A twenty-something mother cradled her five-month old baby in a doctor’s office as she wondered aloud whether she should un-enroll him from his health insurance and from the nutritional program she uses to keep him healthy. She’s too scared to make her situation known, so we’ll call her Rosa. Rosa is an immigrant who has lived in Detroit for over a decade and would love to eventually be a U.S. citizen like her son to ensure a more secure life for her and her family.
Rosa is one of many immigrant patients we have recently talked to that is agonizing over this decision due to the newly proposed ‘public charge’ rule by the Trump administration. This rule is forcing people to choose between the health of their family and maintaining their established life in the in the U.S.
The proposed rule states that immigrants who use government health care, nutritional programs, or housing programs could be ineligible to receive a visa or citizenship in the U.S. It expands the criteria the government can use to deem an immigrant inadmissible to the U.S. The rule would impact a broad range of immigrants with various immigration statuses and their U.S.-born children.
The public benefits that will newly be considered include SNAP, WIC, Medicaid, Medicare, and housing assistance programs. These are benefits that allow working families to afford nutritious food, preventive health care, and stable housing. As one example of the impact, a team of researchers estimated that 3 million U.S. citizen children could lose access to SNAP food assistance program if this rule goes into effect.
As a family medicine doctor and public health researcher, we know that these services are crucial for maintaining healthy families and avoiding complex and expensive health issues down the road. For example, one study showed that pre-natal enrollment in WIC resulted in women being more likely to have a healthy baby. Additionally, each dollar spent on WIC services saved $2.91 in newborn medical expenses. Unfortunately, the proposed rule discourages eligible people from using cost-saving and health-promoting services like WIC.
In our research with immigrant families in metro Detroit, we have already seen evidence that immigrant families are choosing to opt-out of public benefits that help keep children healthy and prevent diseases before they become costly. They un-enroll because they are afraid it will affect their chances of being able to keep their families together. One of the enrollment specialists we interviewed recently told us that immigrants clients “want nothing to do with WIC because of immigration….They were scared only because it was a government program.” We expect that as this proposed rule gets more attention, more eligible families will remove themselves from these health-promoting programs.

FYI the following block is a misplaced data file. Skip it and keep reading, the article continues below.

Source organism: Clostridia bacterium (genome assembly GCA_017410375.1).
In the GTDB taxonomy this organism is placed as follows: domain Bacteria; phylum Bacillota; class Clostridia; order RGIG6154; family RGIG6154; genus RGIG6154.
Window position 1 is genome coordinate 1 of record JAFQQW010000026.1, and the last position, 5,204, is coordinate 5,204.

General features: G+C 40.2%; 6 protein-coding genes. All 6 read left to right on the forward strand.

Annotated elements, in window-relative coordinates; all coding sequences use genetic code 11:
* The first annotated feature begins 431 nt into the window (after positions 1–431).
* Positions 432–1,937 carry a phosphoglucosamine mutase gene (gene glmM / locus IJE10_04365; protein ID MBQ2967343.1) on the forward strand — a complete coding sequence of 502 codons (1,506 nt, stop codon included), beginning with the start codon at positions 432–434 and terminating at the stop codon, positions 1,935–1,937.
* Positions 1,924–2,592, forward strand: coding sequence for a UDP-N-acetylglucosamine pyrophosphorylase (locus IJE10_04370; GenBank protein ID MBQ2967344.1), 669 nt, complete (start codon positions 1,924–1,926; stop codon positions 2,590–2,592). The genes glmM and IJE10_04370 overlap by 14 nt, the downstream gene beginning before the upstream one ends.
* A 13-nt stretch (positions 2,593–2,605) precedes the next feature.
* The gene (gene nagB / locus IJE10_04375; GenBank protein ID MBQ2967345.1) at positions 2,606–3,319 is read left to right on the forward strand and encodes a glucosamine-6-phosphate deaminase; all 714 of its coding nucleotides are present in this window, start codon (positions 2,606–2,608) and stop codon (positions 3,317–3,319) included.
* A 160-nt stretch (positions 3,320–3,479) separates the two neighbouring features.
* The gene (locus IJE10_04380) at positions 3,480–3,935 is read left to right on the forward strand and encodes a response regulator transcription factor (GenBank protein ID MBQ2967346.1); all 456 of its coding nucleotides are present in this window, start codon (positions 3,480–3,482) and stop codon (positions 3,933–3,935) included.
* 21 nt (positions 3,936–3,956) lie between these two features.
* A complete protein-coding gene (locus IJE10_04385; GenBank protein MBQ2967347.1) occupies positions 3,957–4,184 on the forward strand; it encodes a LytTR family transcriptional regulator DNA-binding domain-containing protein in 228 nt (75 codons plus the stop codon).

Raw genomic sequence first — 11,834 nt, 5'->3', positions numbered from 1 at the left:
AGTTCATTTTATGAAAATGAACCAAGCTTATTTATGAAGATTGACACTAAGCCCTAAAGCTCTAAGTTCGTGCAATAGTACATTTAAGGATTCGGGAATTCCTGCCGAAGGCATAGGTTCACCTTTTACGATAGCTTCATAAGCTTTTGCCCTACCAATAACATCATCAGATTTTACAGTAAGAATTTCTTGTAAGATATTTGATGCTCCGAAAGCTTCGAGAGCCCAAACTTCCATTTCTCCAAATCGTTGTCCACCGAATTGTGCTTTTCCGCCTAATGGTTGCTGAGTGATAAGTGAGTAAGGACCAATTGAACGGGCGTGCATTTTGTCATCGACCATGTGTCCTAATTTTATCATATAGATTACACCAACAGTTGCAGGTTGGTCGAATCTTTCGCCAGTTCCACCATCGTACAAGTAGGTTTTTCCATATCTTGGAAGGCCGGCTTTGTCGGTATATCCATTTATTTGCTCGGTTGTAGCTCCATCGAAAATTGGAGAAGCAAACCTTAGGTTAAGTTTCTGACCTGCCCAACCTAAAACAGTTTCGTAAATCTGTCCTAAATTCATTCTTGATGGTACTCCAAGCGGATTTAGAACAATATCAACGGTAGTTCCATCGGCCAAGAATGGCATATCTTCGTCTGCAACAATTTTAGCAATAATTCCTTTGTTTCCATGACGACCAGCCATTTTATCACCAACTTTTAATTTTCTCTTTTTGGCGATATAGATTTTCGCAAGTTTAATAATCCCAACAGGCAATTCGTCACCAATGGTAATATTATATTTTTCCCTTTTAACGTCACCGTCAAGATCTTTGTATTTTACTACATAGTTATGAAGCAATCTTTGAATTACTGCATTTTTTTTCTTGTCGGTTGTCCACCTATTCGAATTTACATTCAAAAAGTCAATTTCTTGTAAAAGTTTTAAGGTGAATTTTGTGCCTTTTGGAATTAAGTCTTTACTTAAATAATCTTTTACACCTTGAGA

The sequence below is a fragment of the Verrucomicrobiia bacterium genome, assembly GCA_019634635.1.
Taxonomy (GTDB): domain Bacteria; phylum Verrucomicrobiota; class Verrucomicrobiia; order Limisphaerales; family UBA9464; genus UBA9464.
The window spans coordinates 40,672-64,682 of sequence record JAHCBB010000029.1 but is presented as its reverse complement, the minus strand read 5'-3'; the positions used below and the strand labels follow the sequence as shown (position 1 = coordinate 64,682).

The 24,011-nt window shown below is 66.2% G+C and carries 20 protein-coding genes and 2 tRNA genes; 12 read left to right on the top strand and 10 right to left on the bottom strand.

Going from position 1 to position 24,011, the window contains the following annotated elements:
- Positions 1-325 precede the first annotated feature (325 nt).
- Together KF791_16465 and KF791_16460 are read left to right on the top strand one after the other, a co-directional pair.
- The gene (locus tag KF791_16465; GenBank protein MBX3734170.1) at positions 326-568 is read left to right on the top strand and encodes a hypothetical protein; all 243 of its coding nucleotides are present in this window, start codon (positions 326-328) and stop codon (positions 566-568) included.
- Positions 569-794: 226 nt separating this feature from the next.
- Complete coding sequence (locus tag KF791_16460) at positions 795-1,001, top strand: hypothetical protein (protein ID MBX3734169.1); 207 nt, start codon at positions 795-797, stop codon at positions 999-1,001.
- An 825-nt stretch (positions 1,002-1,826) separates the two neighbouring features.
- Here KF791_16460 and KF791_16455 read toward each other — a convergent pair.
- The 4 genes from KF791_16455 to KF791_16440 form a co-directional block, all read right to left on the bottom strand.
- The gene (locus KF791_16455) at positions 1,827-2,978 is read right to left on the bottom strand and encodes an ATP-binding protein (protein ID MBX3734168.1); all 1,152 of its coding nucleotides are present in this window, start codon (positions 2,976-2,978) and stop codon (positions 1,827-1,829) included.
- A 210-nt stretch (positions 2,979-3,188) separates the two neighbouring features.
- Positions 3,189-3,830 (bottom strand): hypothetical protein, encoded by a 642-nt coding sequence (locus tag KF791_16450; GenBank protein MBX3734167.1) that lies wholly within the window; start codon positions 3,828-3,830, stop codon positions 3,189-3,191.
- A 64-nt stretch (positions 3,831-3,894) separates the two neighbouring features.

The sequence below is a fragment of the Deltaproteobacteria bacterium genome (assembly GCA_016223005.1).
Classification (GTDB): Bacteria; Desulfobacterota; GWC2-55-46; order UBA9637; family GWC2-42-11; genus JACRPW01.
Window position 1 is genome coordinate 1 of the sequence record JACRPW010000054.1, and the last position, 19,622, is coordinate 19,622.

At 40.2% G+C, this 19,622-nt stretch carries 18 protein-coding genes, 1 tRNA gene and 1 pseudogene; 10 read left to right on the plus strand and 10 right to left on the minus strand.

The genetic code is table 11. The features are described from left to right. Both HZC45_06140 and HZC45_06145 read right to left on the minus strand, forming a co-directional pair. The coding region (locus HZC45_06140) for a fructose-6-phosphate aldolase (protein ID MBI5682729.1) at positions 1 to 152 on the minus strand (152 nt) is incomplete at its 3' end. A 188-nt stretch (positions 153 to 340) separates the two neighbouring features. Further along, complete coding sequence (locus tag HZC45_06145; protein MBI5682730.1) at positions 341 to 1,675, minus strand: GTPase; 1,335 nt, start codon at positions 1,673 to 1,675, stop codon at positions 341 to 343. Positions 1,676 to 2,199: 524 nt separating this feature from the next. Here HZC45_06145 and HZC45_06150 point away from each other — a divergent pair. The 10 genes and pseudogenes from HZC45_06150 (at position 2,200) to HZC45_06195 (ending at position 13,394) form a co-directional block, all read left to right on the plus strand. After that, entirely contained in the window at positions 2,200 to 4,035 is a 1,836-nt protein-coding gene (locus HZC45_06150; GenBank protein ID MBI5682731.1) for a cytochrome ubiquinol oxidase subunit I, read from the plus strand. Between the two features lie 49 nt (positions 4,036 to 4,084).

Some politicians and voices in the media believe immigrants should not receive any public benefits because they believe immigrants do not pay into these benefits. But, the data are clear that immigrants pay taxes and contribute to the growth of the economy beyond any cost of the public benefits they receive. Many immigrants are not even eligible to enroll for programs they are paying into through their taxes. For example, a report by Gov. Rick Snyder’s office showed that immigrants in Michigan paid more than $2.4 billion into Social Security and Medicare but many immigrants are ineligible for those programs. In metro Detroit’s 12th, 13th, and 14th congressional districts, immigrants paid over $2 billion in taxes. Earlier this year, the conservative Cato Institute published a comparative study of public benefit use among native-born and foreign-born and concluded that “immigrants consume 27 percent fewer benefits relative to natives with similar incomes and ages.”
Despite paying into this system through taxes, immigrant families face an enormous dilemma. The proposed public charge policy creates an impossible choice for parents like Rosa who only want the best for their children: health and wellness vs. keeping their family together. Sadly, Rosa’s child bears the potential health consequences of this new rule. No parent should be forced to make this decision and this ‘public charge’ rule should be abandoned.
Paul Fleming is an Assistant Professor at the University of Michigan School of Public Health. Richard Bryce is a family medicine doctor in Detroit. Monday is the last day for members of the public to comment on this proposed change.
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